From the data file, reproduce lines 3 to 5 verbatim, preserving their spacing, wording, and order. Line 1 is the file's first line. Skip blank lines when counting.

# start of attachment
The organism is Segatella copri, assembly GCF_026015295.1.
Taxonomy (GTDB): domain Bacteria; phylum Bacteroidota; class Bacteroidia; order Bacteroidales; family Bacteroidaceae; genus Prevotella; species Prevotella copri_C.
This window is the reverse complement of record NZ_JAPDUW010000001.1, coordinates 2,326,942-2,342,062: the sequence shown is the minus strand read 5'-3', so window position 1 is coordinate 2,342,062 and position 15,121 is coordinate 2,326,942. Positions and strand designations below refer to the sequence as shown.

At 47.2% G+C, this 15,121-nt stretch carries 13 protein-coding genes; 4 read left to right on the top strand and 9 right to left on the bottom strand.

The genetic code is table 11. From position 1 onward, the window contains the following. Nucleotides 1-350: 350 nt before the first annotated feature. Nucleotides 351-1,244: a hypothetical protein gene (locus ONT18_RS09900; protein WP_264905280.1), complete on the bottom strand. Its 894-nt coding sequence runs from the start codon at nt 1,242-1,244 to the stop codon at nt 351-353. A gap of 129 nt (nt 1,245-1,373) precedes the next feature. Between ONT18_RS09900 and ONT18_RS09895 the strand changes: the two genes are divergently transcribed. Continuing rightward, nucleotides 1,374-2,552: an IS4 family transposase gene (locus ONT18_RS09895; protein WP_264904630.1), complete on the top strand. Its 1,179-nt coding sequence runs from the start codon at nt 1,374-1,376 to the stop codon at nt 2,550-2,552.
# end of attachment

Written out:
This window is the reverse complement of record NZ_JAPDUW010000001.1, coordinates 2,326,942-2,342,062: the sequence shown is the minus strand read 5'-3', so window position 1 is coordinate 2,342,062 and position 15,121 is coordinate 2,326,942. Positions and strand designations below refer to the sequence as shown.

At 47.2% G+C, this 15,121-nt stretch carries 13 protein-coding genes; 4 read left to right on the top strand and 9 right to left on the bottom strand.

The genetic code is table 11. From position 1 onward, the window contains the following. Nucleotides 1-350: 350 nt before the first annotated feature. Nucleotides 351-1,244: a hypothetical protein gene (locus ONT18_RS09900; protein WP_264905280.1), complete on the bottom strand. Its 894-nt coding sequence runs from the start codon at nt 1,242-1,244 to the stop codon at nt 351-353. A gap of 129 nt (nt 1,245-1,373) precedes the next feature. Between ONT18_RS09900 and ONT18_RS09895 the strand changes: the two genes are divergently transcribed. Continuing rightward, nucleotides 1,374-2,552: an IS4 family transposase gene (locus ONT18_RS09895; protein WP_264904630.1), complete on the top strand. Its 1,179-nt coding sequence runs from the start codon at nt 1,374-1,376 to the stop codon at nt 2,550-2,552.